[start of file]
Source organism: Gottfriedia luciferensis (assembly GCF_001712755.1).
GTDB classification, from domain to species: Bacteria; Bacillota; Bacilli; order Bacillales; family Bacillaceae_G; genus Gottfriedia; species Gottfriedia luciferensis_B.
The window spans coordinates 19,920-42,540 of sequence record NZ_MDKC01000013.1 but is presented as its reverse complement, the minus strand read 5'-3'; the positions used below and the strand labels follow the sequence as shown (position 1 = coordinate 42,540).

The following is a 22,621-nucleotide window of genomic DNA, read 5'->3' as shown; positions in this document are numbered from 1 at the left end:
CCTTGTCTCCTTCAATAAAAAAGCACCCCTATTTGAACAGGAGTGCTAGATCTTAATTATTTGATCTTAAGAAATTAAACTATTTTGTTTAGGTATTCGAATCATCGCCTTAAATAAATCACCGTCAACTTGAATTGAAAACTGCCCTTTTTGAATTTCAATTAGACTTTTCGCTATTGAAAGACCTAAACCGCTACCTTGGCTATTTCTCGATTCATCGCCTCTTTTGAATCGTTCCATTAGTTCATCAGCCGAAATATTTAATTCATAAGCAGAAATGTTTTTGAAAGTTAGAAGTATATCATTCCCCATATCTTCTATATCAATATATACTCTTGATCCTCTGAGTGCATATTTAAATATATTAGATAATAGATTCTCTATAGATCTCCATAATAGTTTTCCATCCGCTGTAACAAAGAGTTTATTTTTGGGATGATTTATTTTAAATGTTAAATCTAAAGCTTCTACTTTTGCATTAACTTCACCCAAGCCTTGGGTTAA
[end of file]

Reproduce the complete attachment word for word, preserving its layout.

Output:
Source organism: Gottfriedia luciferensis (assembly GCF_001712755.1).
GTDB classification, from domain to species: Bacteria; Bacillota; Bacilli; order Bacillales; family Bacillaceae_G; genus Gottfriedia; species Gottfriedia luciferensis_B.
The window spans coordinates 19,920-42,540 of sequence record NZ_MDKC01000013.1 but is presented as its reverse complement, the minus strand read 5'-3'; the positions used below and the strand labels follow the sequence as shown (position 1 = coordinate 42,540).

The following is a 22,621-nucleotide window of genomic DNA, read 5'->3' as shown; positions in this document are numbered from 1 at the left end:
CCTTGTCTCCTTCAATAAAAAAGCACCCCTATTTGAACAGGAGTGCTAGATCTTAATTATTTGATCTTAAGAAATTAAACTATTTTGTTTAGGTATTCGAATCATCGCCTTAAATAAATCACCGTCAACTTGAATTGAAAACTGCCCTTTTTGAATTTCAATTAGACTTTTCGCTATTGAAAGACCTAAACCGCTACCTTGGCTATTTCTCGATTCATCGCCTCTTTTGAATCGTTCCATTAGTTCATCAGCCGAAATATTTAATTCATAAGCAGAAATGTTTTTGAAAGTTAGAAGTATATCATTCCCCATATCTTCTATATCAATATATACTCTTGATCCTCTGAGTGCATATTTAAATATATTAGATAATAGATTCTCTATAGATCTCCATAATAGTTTTCCATCCGCTGTAACAAAGAGTTTATTTTTGGGATGATTTATTTTAAATGTTAAATCTAAAGCTTCTACTTTTGCATTAACTTCACCCAAGCCTTGGGTTAA